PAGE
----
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Clinton: US Committed to ‘1 China’

July 19, 1999

WASHINGTON (AP) _ President Clinton assured Chinese President Jiang Zemin in a telephone call Sunday that the United States is committed to its ``one China″ policy despite Taiwan’s moves toward independence.

Clinton spoke with Jiang for a half-hour from the presidential retreat at Camp David in Maryland, said White House spokesman David Leavy. He said the two leaders discussed an array of U.S.-Chinese issues, and Clinton reiterated U.S. policy with regard to China and Taiwan.

``He hoped both sides could maintain a dialogue, and the cross-straits issues could be resolved peacefully,″ Leavy said.

China has promised to crush any attempt by Taiwan to break away, after Taiwanese President Lee Teng-hui stated July 9 that relations with China should be conducted on a ``state-to-state″ basis.

Leavy said Sunday evening that he had no comment about a report from the official Chinese Xinhua News Agency that Jiang specifically told Clinton that China will not rule out force against Taiwan if the island tries to split from the mainland.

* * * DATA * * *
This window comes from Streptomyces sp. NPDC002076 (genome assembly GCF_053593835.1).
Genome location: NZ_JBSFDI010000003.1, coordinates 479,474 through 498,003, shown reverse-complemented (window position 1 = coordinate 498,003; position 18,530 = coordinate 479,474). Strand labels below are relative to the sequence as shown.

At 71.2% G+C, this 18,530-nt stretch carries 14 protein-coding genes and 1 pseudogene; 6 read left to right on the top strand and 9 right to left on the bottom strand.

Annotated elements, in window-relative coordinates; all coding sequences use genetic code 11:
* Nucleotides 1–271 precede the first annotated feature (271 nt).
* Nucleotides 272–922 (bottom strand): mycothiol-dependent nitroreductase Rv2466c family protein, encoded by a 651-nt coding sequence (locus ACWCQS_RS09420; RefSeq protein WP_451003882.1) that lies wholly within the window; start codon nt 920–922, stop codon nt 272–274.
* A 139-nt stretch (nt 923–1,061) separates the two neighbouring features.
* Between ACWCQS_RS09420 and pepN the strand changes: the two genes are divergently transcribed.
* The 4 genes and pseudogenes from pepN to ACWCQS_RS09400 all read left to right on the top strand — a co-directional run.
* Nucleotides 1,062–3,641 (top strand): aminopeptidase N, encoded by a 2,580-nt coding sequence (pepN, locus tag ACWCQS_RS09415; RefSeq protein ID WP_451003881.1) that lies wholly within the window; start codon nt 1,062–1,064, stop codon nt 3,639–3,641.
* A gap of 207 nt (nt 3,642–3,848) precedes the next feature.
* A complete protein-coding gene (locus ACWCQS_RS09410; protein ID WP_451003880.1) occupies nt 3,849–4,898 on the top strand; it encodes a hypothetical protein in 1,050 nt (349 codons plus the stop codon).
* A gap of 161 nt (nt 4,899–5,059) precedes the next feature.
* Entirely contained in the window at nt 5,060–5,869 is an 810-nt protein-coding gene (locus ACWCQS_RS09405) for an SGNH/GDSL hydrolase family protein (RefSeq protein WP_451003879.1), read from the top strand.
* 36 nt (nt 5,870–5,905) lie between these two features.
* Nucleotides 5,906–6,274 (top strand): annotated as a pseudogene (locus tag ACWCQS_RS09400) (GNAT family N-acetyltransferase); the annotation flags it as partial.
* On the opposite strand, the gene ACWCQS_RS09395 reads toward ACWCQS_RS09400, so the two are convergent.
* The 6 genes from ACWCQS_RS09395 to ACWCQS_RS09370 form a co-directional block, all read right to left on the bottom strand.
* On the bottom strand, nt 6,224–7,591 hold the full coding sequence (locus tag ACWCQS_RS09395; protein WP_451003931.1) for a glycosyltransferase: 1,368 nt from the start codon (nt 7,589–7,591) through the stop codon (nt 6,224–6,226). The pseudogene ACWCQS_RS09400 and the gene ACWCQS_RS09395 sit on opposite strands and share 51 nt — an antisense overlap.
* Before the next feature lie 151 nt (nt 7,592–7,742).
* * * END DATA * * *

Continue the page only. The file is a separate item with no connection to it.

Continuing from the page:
Lee’s statement rattled Washington, partly because of the uncertainty it created. While the United States has recognized Beijing as the official government since 1979, it also supports Taiwan militarily.

Taiwan is the seat of the Nationalist government that fled mainland China after the Communist takeover 50 years ago. China regards the island as a renegade province.

The developments are expected to come up this week when Secretary of State Madeleine Albright sees Chinese Foreign Minister Tang Jiaxuan during a meeting in Singapore.

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